When my mother was a girl during the Depression, the circus rolled into her prairie town on slow trains, then set up on the fairgrounds at the edge of town. She loved the big tent, the smell of sawdust. My circus? At the cement civic center downtown. I was not captivated by the clown cars, the balloons, the woman riding high on the elephant, her arm raised in faux triumph, makeup covering her tired face. Like the bland animal crackers in an exciting circus box, the show was boring and tasteless.
At the school field trip to the zoo, the primate hall smelled of feces and burnt plastic from the molded black gorillas that cost a dollar. The neurotic tiger paced in his stone and iron-barred cage. Under an overcast sky, we sat close on hard bleachers waiting for the seal show, licking our fingers sticky with cotton candy, our paper bag lunches and cartons of warm milk ignored like the stinky moat around Monkey Island.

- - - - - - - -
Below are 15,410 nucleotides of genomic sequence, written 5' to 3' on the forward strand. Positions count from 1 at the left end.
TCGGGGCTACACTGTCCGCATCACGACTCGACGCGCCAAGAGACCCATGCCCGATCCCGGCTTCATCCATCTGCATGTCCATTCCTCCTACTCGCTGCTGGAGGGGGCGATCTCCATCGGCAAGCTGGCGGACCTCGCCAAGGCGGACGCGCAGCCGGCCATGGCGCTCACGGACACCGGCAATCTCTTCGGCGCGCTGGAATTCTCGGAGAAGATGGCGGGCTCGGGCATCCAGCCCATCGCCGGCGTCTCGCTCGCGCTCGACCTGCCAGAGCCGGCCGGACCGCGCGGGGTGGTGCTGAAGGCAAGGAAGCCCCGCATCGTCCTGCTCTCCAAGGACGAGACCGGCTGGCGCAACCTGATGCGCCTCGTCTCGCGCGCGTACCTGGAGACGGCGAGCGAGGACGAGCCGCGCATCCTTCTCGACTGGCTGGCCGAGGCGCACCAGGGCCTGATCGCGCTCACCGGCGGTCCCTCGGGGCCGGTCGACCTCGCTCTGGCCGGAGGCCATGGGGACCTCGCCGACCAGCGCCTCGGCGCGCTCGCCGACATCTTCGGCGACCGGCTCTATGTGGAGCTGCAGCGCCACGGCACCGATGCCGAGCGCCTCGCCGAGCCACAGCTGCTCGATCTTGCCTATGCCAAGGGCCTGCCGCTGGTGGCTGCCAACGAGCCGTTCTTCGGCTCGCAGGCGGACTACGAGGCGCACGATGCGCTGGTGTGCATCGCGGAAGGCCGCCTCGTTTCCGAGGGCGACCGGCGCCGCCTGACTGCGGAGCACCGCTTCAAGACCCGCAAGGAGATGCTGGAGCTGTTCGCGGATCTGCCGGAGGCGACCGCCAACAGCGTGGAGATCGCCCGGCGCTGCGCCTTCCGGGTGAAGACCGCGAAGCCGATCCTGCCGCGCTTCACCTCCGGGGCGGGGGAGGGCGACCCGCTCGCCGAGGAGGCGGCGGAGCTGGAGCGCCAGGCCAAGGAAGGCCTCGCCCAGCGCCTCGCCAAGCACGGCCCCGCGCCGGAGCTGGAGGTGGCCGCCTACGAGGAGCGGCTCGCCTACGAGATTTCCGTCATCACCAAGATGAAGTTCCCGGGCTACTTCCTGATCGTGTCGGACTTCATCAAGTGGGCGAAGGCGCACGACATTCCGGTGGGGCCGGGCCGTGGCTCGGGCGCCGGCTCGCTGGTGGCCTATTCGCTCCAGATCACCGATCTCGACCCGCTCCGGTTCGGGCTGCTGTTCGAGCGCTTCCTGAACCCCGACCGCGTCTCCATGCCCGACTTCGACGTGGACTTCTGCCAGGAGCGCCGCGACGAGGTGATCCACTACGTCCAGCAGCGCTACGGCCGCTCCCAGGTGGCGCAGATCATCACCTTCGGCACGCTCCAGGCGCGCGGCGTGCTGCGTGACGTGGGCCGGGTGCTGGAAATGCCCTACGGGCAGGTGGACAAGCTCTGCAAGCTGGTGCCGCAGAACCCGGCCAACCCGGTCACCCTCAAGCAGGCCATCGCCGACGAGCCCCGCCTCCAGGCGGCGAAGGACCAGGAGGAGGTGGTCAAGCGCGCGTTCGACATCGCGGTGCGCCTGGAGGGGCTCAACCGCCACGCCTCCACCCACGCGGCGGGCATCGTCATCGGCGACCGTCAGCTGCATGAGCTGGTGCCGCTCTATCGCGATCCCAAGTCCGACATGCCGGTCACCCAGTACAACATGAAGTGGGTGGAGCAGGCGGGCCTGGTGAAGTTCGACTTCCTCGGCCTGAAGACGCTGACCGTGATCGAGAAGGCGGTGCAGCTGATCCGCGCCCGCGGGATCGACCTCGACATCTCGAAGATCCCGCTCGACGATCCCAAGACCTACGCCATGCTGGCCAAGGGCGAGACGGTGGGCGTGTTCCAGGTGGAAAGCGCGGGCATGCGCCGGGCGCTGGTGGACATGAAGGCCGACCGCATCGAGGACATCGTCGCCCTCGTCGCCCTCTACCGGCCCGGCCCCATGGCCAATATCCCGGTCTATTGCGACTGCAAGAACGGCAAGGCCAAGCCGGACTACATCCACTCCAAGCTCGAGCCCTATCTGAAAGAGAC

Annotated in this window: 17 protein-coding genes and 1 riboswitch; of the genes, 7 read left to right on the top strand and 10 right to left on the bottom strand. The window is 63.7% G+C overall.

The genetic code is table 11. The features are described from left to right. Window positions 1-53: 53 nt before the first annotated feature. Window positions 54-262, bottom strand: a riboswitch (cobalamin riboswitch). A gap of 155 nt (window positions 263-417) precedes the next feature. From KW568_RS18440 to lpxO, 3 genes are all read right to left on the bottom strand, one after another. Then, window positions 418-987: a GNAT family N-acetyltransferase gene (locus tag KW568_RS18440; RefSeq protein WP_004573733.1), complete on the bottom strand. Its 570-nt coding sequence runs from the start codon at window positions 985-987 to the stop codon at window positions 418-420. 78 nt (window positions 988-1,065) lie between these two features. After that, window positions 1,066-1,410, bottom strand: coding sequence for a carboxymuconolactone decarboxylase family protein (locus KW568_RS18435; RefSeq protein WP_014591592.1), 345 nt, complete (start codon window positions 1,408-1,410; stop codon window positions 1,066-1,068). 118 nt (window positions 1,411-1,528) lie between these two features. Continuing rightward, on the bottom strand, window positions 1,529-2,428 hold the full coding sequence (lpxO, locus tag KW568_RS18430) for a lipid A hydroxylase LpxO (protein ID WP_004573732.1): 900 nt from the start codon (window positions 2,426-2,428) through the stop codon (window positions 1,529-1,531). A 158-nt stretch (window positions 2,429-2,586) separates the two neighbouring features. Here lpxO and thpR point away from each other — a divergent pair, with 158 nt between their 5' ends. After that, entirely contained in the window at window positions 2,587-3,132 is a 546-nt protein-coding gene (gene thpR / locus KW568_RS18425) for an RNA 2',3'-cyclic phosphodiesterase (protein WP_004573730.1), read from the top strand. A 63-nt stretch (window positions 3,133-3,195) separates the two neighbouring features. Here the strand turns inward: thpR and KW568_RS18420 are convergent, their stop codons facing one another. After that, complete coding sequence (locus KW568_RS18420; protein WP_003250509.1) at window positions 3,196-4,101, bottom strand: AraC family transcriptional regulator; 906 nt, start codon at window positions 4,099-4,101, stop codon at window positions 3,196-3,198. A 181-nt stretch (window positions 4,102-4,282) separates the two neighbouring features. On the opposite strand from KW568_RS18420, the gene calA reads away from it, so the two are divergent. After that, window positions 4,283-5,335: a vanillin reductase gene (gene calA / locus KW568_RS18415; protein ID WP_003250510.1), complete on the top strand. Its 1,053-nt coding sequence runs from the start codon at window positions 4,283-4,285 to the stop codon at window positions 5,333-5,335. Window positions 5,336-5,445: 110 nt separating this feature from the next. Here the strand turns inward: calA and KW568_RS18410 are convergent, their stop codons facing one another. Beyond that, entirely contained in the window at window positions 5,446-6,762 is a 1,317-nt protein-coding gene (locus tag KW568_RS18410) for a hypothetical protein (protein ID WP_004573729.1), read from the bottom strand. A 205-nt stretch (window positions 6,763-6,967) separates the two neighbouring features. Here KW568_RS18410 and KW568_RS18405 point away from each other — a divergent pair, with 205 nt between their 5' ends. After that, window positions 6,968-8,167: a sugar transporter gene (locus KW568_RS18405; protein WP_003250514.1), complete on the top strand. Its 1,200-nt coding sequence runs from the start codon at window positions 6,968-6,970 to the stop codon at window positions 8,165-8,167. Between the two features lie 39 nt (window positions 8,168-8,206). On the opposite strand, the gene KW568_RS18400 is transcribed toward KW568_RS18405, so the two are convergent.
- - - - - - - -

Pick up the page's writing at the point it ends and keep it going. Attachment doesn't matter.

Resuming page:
With coaxed curiosity at the State Fair, I paid my meager allowance for the freak show. Inside the tent, the woman was not part snake, only sad with scaly skin, the audience staring at her near-naked body. The stench of captivity, the barker’s voice, the crunching gravel under my running feet.